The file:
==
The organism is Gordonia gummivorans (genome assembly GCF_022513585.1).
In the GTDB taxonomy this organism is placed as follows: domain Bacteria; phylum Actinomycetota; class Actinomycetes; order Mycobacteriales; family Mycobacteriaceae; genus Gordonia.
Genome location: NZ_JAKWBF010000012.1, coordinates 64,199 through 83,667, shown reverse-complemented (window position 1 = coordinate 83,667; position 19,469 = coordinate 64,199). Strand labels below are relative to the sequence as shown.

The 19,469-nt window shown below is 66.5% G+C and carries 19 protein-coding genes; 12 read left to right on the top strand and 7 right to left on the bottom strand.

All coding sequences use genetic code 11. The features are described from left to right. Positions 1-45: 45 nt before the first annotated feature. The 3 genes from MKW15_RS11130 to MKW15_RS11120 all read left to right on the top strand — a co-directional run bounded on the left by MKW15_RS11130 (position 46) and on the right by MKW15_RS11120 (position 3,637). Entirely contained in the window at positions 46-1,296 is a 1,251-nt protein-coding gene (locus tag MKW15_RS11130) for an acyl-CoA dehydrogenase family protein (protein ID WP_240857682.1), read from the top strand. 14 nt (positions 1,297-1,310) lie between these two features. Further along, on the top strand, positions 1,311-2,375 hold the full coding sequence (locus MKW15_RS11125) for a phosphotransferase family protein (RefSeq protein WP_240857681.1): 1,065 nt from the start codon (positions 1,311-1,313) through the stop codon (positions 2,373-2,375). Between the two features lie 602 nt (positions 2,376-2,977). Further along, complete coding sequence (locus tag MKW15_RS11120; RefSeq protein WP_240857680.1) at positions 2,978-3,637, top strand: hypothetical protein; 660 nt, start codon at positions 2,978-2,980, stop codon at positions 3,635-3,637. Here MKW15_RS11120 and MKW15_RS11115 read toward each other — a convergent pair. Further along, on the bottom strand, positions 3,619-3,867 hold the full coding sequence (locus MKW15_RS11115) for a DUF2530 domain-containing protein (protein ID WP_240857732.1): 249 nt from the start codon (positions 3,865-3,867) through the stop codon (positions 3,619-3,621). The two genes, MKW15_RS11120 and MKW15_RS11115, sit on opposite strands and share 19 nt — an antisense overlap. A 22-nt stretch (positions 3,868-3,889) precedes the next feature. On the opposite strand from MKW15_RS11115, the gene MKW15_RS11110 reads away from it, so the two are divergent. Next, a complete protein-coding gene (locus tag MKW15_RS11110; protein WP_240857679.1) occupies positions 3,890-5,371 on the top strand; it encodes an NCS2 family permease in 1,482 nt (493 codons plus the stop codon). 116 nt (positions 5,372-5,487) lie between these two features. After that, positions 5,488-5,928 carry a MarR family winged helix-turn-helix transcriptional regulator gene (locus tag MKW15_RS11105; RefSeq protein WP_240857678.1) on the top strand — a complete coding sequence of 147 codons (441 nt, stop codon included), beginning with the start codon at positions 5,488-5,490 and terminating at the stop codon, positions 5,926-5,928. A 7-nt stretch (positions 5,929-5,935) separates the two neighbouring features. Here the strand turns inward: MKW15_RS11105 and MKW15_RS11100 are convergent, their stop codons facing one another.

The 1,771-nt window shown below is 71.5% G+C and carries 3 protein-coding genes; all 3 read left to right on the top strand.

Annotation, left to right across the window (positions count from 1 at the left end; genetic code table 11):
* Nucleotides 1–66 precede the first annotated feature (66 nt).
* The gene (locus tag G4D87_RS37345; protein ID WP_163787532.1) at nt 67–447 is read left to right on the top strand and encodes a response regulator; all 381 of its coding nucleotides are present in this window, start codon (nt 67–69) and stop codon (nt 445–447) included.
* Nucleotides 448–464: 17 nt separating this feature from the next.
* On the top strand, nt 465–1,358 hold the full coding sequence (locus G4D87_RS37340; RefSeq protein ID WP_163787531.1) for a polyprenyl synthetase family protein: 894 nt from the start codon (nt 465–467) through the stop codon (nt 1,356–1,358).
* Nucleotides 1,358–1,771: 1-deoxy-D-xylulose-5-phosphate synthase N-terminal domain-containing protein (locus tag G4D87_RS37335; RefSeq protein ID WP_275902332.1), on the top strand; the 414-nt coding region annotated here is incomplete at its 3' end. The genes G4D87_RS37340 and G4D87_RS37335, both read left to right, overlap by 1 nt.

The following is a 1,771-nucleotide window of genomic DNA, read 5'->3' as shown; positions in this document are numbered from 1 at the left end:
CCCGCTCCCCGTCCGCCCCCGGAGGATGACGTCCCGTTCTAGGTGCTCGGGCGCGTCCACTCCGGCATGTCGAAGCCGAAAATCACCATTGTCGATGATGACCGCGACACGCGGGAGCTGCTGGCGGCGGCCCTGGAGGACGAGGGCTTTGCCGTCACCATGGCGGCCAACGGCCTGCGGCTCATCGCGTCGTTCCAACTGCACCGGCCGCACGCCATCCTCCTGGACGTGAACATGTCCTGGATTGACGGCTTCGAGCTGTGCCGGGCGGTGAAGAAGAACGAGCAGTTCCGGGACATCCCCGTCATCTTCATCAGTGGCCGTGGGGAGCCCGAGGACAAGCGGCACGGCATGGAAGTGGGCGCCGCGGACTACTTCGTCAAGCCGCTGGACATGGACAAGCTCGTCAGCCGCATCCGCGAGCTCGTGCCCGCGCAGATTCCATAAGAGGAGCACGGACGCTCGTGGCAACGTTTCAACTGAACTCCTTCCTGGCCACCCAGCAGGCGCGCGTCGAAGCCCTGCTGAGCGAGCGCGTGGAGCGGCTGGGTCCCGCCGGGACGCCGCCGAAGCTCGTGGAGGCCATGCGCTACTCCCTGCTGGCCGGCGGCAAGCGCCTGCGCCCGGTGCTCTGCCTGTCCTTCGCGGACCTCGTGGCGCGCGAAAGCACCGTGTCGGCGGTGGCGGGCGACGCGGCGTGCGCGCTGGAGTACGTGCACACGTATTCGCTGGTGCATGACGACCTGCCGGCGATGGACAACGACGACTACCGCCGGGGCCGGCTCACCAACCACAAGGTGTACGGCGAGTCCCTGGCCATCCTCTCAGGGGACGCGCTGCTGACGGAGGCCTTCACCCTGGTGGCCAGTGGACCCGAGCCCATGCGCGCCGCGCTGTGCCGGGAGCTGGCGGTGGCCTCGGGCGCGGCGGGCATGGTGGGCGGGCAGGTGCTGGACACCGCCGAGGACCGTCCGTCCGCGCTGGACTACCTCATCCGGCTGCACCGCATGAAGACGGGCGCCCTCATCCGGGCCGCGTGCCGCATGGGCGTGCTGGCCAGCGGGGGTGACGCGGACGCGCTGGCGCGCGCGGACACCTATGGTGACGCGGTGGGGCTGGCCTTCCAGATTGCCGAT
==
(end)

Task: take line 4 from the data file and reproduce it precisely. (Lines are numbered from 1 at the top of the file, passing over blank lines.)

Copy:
The 19,469-nt window shown below is 66.5% G+C and carries 19 protein-coding genes; 12 read left to right on the top strand and 7 right to left on the bottom strand.